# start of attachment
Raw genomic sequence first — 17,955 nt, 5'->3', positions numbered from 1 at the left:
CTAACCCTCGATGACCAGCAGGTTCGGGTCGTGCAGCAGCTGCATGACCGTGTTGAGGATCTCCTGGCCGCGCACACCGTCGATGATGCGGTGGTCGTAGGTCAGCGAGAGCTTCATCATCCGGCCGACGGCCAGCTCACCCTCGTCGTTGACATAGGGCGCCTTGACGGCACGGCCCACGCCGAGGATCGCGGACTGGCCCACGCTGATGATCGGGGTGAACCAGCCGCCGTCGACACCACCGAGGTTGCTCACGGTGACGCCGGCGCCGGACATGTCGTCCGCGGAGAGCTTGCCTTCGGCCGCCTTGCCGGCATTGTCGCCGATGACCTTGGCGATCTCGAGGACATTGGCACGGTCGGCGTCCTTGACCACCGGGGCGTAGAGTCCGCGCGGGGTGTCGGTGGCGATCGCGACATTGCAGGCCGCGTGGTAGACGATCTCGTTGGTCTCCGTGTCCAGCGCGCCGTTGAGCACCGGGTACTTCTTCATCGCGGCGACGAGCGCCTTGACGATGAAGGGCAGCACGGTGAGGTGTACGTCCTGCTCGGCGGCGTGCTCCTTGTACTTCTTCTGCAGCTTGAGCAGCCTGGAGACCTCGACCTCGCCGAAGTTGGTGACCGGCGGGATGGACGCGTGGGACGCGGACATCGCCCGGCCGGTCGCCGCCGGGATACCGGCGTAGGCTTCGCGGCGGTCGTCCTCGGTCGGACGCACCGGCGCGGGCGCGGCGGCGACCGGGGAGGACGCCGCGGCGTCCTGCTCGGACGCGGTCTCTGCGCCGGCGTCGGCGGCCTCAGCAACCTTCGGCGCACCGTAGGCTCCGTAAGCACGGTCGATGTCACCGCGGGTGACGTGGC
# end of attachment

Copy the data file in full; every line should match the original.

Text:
Raw genomic sequence first — 17,955 nt, 5'->3', positions numbered from 1 at the left:
CTAACCCTCGATGACCAGCAGGTTCGGGTCGTGCAGCAGCTGCATGACCGTGTTGAGGATCTCCTGGCCGCGCACACCGTCGATGATGCGGTGGTCGTAGGTCAGCGAGAGCTTCATCATCCGGCCGACGGCCAGCTCACCCTCGTCGTTGACATAGGGCGCCTTGACGGCACGGCCCACGCCGAGGATCGCGGACTGGCCCACGCTGATGATCGGGGTGAACCAGCCGCCGTCGACACCACCGAGGTTGCTCACGGTGACGCCGGCGCCGGACATGTCGTCCGCGGAGAGCTTGCCTTCGGCCGCCTTGCCGGCATTGTCGCCGATGACCTTGGCGATCTCGAGGACATTGGCACGGTCGGCGTCCTTGACCACCGGGGCGTAGAGTCCGCGCGGGGTGTCGGTGGCGATCGCGACATTGCAGGCCGCGTGGTAGACGATCTCGTTGGTCTCCGTGTCCAGCGCGCCGTTGAGCACCGGGTACTTCTTCATCGCGGCGACGAGCGCCTTGACGATGAAGGGCAGCACGGTGAGGTGTACGTCCTGCTCGGCGGCGTGCTCCTTGTACTTCTTCTGCAGCTTGAGCAGCCTGGAGACCTCGACCTCGCCGAAGTTGGTGACCGGCGGGATGGACGCGTGGGACGCGGACATCGCCCGGCCGGTCGCCGCCGGGATACCGGCGTAGGCTTCGCGGCGGTCGTCCTCGGTCGGACGCACCGGCGCGGGCGCGGCGGCGACCGGGGAGGACGCCGCGGCGTCCTGCTCGGACGCGGTCTCTGCGCCGGCGTCGGCGGCCTCAGCAACCTTCGGCGCACCGTAGGCTCCGTAAGCACGGTCGATGTCACCGCGGGTGACGTGGC